From this week’s FluView report we’ve news of the third novel flu detection in the United States for 2015, which should serve as a reminder that good farm biosecurity needs to extend beyond just the chicken coop and into the other barns as well.
The two previoius cases this year were both swine variant H1N1v, with one case (fatal) report last May from Ohio (see FluView Week 17: Fatal Swine Variant (H1N1v) Case In Ohio) and one mild case from Minnesota reported in late January (see FluView Week 3: Senior Hospitalizations Soar & H1N1v In Minnesota).
This from today’s FluView Report.
One human infection with a novel influenza A virus was reported by the state of Minnesota. The person was infected with an influenza A (H3N2) variant (H3N2v) virus and was hospitalized as a result of their illness. No human-to-human transmission has been identified and the case reported close contact with swine in the week prior to illness onset.
Early identification and investigation of human infections with novel influenza A viruses are critical so that risk of infection can be more fully appreciated and appropriate public health measures can be taken. Additional information on influenza in swine, variant influenza infection in humans, and strategies to interact safely with swine can be found at http://www.cdc.gov/flu/swineflu/index.htm.
The CDC describes Swine Variant viruses in their Key Facts FAQ.
What is a variant influenza virus?
When an influenza virus that normally circulates in swine (but not people) is detected in a person, it is called a “variant influenza virus.” For example, if a swine origin influenza A H3N2 virus is detected in a person, that virus will be called an “H3N2 variant” virus or “H3N2v” virus.
Up until about six years ago the CDC only received 1 or 2 swine variant infection reports each year. In 2010, that number jumped to 8, and in 2011 to 12. In 2012 we saw more than 300 cases – mostly mild - and nearly all associated with exposure to pigs at state and local agricultural fairs.
The number of detections has dropped off markedly the past couple of years, but we continue to see sporadic cases.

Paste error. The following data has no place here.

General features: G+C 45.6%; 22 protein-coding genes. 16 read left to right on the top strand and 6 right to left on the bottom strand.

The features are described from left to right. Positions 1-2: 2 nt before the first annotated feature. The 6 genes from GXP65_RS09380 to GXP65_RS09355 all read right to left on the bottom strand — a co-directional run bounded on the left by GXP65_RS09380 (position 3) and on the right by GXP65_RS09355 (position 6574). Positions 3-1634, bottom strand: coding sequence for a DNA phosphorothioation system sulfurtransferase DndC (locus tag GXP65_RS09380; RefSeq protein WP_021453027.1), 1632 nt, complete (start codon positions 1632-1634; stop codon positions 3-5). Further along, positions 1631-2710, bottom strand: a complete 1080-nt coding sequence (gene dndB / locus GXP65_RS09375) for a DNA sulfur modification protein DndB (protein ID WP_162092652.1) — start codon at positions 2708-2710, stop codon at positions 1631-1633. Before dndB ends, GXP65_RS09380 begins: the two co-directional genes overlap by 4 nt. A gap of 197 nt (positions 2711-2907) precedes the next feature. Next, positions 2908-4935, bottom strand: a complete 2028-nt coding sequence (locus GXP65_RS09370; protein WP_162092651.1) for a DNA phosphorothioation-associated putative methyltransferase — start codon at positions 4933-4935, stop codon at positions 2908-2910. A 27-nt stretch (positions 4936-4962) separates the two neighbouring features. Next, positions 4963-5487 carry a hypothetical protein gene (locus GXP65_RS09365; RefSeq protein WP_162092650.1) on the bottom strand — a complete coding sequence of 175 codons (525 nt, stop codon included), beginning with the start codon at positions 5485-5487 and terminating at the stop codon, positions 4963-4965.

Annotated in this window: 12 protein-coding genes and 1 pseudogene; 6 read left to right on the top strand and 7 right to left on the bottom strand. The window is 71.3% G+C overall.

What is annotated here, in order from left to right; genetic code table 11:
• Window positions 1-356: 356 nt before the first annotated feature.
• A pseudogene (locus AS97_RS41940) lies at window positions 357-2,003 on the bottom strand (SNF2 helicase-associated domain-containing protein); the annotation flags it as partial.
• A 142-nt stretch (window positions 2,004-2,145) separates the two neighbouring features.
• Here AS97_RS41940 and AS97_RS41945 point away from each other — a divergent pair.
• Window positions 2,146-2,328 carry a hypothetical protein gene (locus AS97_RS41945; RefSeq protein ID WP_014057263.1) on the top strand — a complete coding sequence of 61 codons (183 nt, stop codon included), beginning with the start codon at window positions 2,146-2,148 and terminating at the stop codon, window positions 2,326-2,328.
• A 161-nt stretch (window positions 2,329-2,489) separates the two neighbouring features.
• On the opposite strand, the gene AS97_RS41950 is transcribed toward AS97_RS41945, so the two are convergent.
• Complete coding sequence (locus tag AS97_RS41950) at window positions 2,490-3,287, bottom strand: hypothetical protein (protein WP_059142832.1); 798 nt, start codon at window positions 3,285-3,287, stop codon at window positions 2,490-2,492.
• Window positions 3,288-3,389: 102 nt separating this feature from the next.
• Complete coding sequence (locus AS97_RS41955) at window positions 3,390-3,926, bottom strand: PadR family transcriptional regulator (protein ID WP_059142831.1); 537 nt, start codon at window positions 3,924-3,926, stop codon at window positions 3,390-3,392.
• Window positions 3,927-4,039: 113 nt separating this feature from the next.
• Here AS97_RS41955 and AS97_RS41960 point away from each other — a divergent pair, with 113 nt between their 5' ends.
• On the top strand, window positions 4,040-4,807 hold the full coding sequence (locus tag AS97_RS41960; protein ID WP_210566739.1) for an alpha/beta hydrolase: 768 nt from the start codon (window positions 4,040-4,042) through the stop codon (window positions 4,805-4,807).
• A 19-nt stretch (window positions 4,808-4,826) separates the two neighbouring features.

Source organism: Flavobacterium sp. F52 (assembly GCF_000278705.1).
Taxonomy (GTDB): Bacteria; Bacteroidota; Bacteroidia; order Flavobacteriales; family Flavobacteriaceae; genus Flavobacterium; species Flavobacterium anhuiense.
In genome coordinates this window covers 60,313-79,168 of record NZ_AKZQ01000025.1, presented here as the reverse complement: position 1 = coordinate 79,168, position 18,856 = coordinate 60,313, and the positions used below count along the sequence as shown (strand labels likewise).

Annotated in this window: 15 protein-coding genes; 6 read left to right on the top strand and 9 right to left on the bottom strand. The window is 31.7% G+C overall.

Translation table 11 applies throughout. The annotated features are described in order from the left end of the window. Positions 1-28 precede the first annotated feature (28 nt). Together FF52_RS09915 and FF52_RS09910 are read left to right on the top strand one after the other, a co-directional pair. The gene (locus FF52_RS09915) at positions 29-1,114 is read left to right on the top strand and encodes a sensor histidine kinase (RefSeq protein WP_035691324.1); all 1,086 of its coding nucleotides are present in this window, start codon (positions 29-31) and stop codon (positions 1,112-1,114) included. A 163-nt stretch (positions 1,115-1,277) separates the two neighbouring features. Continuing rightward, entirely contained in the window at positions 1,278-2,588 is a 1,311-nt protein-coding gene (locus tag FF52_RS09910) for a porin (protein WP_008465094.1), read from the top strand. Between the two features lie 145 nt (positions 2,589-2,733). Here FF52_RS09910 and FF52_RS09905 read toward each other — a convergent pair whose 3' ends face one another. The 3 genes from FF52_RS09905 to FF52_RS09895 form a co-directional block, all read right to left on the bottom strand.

While occasional cases are not particularly alarming, we keep an eye on these viruses because they belong to the same subtypes as do human flus (H1, H2 & H3), and presumably would need less of an evolutionary leap to adapt to humans than avian flu strains.
The CDC’s FAQ states:
Why are human infections with variant viruses of concern?
Influenza viruses that infect pigs may be different from human influenza viruses. Thus, influenza vaccines made against human influenza viruses are generally not expected to protect people from influenza viruses that normally circulate in pigs. In addition, because pigs are susceptible to avian, human and swine influenza viruses, they potentially may be infected with influenza viruses from different species (e.g., ducks and humans) at the same time. If this happens, it is possible for the genes of these viruses to mix and create a new virus that could spread easily from person-to-person. This type of major change in the influenza A viruses is known as antigenic shift. Antigenic shift results when a new influenza A virus to which most people have little or no immune protection infects humans. If this new virus causes illness in people and can be transmitted easily from person-to-person, an influenza pandemic can occur. This is what happened in 2009 when an influenza A H1N1 virus with swine, avian and human genes emerged in the spring of 2009 and caused the first pandemic in more than 40 years.
For more on swine variant influenza, you may wish to revisit: